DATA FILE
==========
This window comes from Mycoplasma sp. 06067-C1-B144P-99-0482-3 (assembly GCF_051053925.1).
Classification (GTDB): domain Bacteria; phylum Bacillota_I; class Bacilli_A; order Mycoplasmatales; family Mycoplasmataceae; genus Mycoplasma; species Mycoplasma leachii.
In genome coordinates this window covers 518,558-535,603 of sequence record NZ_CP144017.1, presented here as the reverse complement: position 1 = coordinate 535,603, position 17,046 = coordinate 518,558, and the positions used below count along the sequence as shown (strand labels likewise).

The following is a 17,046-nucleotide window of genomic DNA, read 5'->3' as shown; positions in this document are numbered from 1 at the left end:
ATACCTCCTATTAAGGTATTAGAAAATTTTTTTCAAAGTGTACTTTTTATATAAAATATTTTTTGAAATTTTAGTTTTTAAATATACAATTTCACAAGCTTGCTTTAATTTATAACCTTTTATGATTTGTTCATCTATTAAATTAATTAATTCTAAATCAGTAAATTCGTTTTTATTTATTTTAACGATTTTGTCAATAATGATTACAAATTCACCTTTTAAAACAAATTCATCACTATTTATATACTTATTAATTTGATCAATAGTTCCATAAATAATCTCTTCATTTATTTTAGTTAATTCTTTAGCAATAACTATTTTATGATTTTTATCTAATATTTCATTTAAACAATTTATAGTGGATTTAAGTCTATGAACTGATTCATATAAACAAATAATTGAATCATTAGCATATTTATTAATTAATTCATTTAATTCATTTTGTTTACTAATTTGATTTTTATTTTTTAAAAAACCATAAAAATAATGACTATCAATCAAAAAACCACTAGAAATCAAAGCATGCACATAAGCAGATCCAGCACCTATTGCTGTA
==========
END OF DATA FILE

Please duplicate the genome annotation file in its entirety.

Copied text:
This window comes from Mycoplasma sp. 06067-C1-B144P-99-0482-3 (assembly GCF_051053925.1).
Classification (GTDB): domain Bacteria; phylum Bacillota_I; class Bacilli_A; order Mycoplasmatales; family Mycoplasmataceae; genus Mycoplasma; species Mycoplasma leachii.
In genome coordinates this window covers 518,558-535,603 of sequence record NZ_CP144017.1, presented here as the reverse complement: position 1 = coordinate 535,603, position 17,046 = coordinate 518,558, and the positions used below count along the sequence as shown (strand labels likewise).

The following is a 17,046-nucleotide window of genomic DNA, read 5'->3' as shown; positions in this document are numbered from 1 at the left end:
ATACCTCCTATTAAGGTATTAGAAAATTTTTTTCAAAGTGTACTTTTTATATAAAATATTTTTTGAAATTTTAGTTTTTAAATATACAATTTCACAAGCTTGCTTTAATTTATAACCTTTTATGATTTGTTCATCTATTAAATTAATTAATTCTAAATCAGTAAATTCGTTTTTATTTATTTTAACGATTTTGTCAATAATGATTACAAATTCACCTTTTAAAACAAATTCATCACTATTTATATACTTATTAATTTGATCAATAGTTCCATAAATAATCTCTTCATTTATTTTAGTTAATTCTTTAGCAATAACTATTTTATGATTTTTATCTAATATTTCATTTAAACAATTTATAGTGGATTTAAGTCTATGAACTGATTCATATAAACAAATAATTGAATCATTAGCATATTTATTAATTAATTCATTTAATTCATTTTGTTTACTAATTTGATTTTTATTTTTTAAAAAACCATAAAAATAATGACTATCAATCAAAAAACCACTAGAAATCAAAGCATGCACATAAGCAGATCCAGCACCTATTGCTGTA